Enrichment for the two major risk factors for cancer development, age and smoking, was assessed in the 500 top-ranked pan-cancer DMP CpG sites. We obtained previously published age and smoking DMPs in whole blood, and assessed whether these CpG-sites tended to co-occur with the pan-cancer DMPs identified in the 41 discordant MZ pairs. The first five PCs used to adjust DNA methylation levels in the EWAS were not significantly associated with either smoking or age; however, they could account for some of the variation observed of these variables. Enrichment for age DMPs was assessed using the results of Steegenga et al. [44] that combined eight studies totalling 7318 age DMPs that were also available in our genome-wide dataset. There was no enrichment (eight probes, P = 1) within the top 500 ranked probes for known age DMPs, as compared to the remaining probes genome wide. To assess for enrichment of smoking signals, we used smoking DMP results from the largest whole blood DNA methylation study to date using the HumanMethylation450 BeadChip by Zeilinger et al. [8]. There were 948 smoking DMPs that were also available in our genome-wide dataset, and we did not observe an enrichment of smoking DMPs in the top 500 ranked EWAS associations (three probes, P = 0.089). None of the four top-ranked probes had been previously associated with age or smoking status. Finally, no significant enrichment was observed in the top 500 results from an EWAS performed correcting only for batch effects and estimated cell counts (see “Methods” section). Taken together, the pan-cancer DMPs seem indicative of a more complex representation of the risk factors or disease biology.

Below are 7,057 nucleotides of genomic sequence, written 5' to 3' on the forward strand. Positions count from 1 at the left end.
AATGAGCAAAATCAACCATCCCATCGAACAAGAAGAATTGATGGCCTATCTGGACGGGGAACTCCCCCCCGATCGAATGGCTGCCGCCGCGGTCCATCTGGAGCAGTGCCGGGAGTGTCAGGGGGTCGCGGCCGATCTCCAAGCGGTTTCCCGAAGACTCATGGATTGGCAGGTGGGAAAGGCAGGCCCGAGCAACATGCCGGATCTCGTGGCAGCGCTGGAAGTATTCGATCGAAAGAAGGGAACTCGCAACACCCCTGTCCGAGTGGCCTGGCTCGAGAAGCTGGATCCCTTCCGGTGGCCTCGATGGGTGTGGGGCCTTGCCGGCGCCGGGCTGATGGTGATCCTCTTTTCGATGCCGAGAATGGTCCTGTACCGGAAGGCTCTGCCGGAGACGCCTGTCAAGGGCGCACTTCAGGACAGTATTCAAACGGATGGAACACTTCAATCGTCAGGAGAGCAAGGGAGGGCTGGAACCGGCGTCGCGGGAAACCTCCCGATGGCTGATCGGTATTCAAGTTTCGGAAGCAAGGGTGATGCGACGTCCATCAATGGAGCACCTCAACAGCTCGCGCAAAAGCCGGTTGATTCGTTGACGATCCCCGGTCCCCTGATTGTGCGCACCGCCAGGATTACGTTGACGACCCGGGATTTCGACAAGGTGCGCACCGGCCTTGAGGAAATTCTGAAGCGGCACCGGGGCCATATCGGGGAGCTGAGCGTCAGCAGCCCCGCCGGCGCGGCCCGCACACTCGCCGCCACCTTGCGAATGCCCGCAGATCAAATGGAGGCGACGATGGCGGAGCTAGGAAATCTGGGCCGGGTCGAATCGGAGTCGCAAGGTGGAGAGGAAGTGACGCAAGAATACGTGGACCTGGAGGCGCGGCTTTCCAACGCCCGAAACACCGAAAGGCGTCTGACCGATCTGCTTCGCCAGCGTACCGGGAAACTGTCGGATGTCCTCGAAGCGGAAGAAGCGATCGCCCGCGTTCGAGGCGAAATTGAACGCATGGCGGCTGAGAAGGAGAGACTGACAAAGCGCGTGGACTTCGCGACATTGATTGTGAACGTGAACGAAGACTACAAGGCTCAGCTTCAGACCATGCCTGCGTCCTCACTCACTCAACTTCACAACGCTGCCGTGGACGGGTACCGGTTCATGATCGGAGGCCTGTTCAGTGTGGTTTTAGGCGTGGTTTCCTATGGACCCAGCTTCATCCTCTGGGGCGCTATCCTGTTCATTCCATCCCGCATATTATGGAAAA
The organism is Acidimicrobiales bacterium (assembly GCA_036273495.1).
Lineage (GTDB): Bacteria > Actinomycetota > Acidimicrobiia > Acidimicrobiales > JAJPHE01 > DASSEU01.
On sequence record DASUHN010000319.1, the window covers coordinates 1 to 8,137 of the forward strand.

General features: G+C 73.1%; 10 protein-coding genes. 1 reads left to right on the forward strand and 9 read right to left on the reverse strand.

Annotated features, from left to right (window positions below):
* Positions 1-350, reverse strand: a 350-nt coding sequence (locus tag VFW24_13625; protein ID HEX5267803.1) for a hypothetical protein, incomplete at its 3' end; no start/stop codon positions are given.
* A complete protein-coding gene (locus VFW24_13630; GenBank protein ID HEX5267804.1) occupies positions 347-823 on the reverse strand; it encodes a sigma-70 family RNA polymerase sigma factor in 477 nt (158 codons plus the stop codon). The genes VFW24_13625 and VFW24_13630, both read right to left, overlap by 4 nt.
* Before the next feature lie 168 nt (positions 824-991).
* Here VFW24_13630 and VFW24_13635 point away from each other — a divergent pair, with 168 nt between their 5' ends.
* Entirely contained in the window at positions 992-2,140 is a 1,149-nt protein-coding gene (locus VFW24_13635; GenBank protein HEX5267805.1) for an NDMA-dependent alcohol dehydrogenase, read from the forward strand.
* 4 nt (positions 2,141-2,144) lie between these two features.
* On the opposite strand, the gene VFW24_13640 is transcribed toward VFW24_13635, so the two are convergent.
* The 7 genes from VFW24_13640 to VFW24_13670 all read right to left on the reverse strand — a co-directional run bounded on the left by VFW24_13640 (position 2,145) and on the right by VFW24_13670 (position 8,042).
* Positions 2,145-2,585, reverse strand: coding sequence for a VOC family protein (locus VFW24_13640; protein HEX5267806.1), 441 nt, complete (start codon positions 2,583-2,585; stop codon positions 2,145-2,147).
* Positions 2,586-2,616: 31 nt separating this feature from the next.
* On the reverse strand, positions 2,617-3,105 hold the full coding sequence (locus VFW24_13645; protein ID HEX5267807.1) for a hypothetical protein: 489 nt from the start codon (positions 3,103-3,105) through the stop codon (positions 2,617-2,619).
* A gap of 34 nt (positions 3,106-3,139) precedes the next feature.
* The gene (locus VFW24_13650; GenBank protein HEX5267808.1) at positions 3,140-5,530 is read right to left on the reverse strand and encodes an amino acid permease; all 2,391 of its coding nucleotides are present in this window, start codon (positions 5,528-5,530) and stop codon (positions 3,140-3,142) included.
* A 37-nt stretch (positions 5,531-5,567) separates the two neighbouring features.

Biomarker potential: methylation analysis in samples obtained prior to diagnosis